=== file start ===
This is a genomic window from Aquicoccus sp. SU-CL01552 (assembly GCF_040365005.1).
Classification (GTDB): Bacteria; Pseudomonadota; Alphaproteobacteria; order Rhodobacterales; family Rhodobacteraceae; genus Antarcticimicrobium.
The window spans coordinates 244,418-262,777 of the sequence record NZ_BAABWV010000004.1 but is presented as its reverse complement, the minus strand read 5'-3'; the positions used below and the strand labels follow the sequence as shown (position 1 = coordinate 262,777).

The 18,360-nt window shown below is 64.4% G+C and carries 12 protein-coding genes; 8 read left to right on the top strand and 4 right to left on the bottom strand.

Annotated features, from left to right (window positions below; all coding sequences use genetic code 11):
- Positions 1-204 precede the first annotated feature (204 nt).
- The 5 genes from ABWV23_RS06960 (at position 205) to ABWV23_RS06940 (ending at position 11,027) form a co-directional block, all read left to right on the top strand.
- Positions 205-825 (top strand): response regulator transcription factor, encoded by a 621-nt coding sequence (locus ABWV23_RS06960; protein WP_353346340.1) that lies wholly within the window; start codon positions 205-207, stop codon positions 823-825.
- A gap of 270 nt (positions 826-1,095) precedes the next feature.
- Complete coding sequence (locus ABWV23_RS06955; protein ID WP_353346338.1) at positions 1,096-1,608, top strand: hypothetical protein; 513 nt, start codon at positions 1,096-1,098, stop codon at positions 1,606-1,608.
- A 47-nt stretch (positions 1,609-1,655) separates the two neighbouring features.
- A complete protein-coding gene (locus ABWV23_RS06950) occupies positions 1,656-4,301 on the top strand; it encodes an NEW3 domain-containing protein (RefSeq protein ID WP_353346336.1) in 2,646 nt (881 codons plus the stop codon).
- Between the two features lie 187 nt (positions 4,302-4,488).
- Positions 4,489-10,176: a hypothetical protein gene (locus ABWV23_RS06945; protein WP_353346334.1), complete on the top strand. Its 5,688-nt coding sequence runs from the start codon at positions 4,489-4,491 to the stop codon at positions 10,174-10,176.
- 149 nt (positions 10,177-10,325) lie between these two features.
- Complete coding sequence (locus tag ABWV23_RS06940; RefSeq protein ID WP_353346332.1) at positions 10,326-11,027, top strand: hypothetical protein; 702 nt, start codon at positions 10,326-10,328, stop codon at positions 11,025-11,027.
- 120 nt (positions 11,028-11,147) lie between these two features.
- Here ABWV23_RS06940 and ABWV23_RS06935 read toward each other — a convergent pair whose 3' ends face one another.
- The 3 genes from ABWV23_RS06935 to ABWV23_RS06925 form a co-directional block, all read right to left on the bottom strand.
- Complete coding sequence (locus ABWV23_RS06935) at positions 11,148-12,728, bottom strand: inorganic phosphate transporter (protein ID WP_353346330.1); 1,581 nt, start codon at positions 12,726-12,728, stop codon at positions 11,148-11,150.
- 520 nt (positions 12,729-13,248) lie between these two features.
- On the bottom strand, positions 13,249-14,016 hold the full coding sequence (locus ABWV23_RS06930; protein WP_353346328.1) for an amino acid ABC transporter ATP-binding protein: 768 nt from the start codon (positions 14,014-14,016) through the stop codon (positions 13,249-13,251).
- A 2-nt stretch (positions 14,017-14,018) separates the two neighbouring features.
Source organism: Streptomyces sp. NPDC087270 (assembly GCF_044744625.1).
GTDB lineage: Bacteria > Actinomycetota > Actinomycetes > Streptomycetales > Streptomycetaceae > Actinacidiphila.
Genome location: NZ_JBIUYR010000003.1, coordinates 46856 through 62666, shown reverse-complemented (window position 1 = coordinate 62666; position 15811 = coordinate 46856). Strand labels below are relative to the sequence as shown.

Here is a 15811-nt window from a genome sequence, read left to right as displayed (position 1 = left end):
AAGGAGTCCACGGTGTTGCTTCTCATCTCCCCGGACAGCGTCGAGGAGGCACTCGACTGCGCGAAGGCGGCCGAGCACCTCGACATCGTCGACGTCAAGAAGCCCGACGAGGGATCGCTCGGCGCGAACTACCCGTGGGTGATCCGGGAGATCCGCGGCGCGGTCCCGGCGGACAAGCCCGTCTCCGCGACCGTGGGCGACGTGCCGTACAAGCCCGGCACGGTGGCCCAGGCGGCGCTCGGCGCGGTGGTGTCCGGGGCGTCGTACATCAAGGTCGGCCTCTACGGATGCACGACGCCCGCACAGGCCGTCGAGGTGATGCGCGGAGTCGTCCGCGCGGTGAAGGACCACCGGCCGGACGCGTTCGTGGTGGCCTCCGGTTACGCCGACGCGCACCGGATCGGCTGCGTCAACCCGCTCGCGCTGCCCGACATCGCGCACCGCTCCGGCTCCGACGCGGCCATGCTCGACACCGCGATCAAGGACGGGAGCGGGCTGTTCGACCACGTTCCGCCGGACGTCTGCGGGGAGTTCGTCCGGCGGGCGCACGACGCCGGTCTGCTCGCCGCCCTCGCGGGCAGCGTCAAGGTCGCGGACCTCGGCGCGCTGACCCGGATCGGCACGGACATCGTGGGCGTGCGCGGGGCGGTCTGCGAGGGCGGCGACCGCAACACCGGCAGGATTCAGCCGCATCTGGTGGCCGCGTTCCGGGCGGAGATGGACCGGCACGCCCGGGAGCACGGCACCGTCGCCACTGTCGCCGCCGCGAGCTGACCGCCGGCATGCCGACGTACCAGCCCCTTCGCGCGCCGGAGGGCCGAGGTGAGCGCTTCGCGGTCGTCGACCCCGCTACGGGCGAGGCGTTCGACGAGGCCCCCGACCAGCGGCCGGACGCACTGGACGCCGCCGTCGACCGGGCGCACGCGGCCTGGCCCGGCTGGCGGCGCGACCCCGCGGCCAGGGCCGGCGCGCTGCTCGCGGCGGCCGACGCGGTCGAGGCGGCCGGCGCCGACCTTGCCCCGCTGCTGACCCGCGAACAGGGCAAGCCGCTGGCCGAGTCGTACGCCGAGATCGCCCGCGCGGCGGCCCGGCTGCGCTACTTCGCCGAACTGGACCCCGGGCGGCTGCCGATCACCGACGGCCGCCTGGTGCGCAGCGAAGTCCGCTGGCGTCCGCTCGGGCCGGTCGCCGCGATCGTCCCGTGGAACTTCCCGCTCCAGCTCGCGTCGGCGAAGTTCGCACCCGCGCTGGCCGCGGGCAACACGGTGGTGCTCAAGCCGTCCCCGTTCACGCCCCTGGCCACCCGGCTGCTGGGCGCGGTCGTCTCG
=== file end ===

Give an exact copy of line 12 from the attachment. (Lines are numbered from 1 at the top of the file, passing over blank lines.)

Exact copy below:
- A complete protein-coding gene (locus ABWV23_RS06950) occupies positions 1,656-4,301 on the top strand; it encodes an NEW3 domain-containing protein (RefSeq protein ID WP_353346336.1) in 2,646 nt (881 codons plus the stop codon).